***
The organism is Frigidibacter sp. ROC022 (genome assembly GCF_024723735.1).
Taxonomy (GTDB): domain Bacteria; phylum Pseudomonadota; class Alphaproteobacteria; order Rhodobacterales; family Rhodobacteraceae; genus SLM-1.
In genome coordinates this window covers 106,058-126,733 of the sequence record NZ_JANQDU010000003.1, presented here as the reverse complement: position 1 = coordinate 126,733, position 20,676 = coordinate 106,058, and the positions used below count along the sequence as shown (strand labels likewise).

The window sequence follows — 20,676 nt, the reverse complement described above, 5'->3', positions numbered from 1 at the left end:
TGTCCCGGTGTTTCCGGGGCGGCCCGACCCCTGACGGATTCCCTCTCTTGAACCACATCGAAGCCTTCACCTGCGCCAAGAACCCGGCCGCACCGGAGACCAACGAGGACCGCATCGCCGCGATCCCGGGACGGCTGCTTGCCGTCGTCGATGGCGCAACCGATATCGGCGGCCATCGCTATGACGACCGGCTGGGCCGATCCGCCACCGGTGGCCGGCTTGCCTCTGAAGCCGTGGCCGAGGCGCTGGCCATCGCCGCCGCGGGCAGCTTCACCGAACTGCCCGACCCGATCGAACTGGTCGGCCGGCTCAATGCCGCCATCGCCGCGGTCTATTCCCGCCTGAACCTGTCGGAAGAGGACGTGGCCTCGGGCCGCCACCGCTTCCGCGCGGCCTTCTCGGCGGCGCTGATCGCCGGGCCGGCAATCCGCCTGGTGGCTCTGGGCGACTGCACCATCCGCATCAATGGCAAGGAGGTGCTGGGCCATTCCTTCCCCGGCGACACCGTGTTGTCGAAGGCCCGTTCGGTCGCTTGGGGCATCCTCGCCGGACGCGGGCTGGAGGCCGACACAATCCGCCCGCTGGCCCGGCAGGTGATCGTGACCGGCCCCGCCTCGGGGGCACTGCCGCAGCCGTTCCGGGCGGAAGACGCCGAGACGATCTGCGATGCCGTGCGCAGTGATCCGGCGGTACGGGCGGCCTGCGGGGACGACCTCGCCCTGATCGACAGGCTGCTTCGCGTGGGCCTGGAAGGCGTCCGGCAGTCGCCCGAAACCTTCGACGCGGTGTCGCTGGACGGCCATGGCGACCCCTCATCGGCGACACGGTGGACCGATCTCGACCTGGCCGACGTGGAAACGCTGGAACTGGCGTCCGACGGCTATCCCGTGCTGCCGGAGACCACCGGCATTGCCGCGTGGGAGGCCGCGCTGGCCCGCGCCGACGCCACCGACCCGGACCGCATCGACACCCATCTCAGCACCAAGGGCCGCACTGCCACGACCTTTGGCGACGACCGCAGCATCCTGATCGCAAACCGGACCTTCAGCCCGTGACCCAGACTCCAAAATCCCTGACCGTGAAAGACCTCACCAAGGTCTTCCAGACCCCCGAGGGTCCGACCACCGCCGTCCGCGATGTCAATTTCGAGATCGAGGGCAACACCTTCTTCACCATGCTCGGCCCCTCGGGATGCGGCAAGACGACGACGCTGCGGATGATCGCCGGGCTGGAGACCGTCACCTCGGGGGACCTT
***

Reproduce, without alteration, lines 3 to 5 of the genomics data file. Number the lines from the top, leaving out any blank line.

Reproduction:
In genome coordinates this window covers 106,058-126,733 of the sequence record NZ_JANQDU010000003.1, presented here as the reverse complement: position 1 = coordinate 126,733, position 20,676 = coordinate 106,058, and the positions used below count along the sequence as shown (strand labels likewise).

The window sequence follows — 20,676 nt, the reverse complement described above, 5'->3', positions numbered from 1 at the left end:
TGTCCCGGTGTTTCCGGGGCGGCCCGACCCCTGACGGATTCCCTCTCTTGAACCACATCGAAGCCTTCACCTGCGCCAAGAACCCGGCCGCACCGGAGACCAACGAGGACCGCATCGCCGCGATCCCGGGACGGCTGCTTGCCGTCGTCGATGGCGCAACCGATATCGGCGGCCATCGCTATGACGACCGGCTGGGCCGATCCGCCACCGGTGGCCGGCTTGCCTCTGAAGCCGTGGCCGAGGCGCTGGCCATCGCCGCCGCGGGCAGCTTCACCGAACTGCCCGACCCGATCGAACTGGTCGGCCGGCTCAATGCCGCCATCGCCGCGGTCTATTCCCGCCTGAACCTGTCGGAAGAGGACGTGGCCTCGGGCCGCCACCGCTTCCGCGCGGCCTTCTCGGCGGCGCTGATCGCCGGGCCGGCAATCCGCCTGGTGGCTCTGGGCGACTGCACCATCCGCATCAATGGCAAGGAGGTGCTGGGCCATTCCTTCCCCGGCGACACCGTGTTGTCGAAGGCCCGTTCGGTCGCTTGGGGCATCCTCGCCGGACGCGGGCTGGAGGCCGACACAATCCGCCCGCTGGCCCGGCAGGTGATCGTGACCGGCCCCGCCTCGGGGGCACTGCCGCAGCCGTTCCGGGCGGAAGACGCCGAGACGATCTGCGATGCCGTGCGCAGTGATCCGGCGGTACGGGCGGCCTGCGGGGACGACCTCGCCCTGATCGACAGGCTGCTTCGCGTGGGCCTGGAAGGCGTCCGGCAGTCGCCCGAAACCTTCGACGCGGTGTCGCTGGACGGCCATGGCGACCCCTCATCGGCGACACGGTGGACCGATCTCGACCTGGCCGACGTGGAAACGCTGGAACTGGCGTCCGACGGCTATCCCGTGCTGCCGGAGACCACCGGCATTGCCGCGTGGGAGGCCGCGCTGGCCCGCGCCGACGCCACCGACCCGGACCGCATCGACACCCATCTCAGCACCAAGGGCCGCACTGCCACGACCTTTGGCGACGACCGCAGCATCCTGATCGCAAACCGGACCTTCAGCCCGTGACCCAGACTCCAAAATCCCTGACCGTGAAAGACCTCACCAAGGTCTTCCAGACCCCCGAGGGTCCGACCACCGCCGTCCGCGATGTCAATTTCGAGATCGAGGGCAACACCTTCTTCACCATGCTCGGCCCCTCGGGATGCGGCAAGACGACGACGCTGCGGATGATCGCCGGGCTGGAGACCGTCACCTCGGGGGACCTT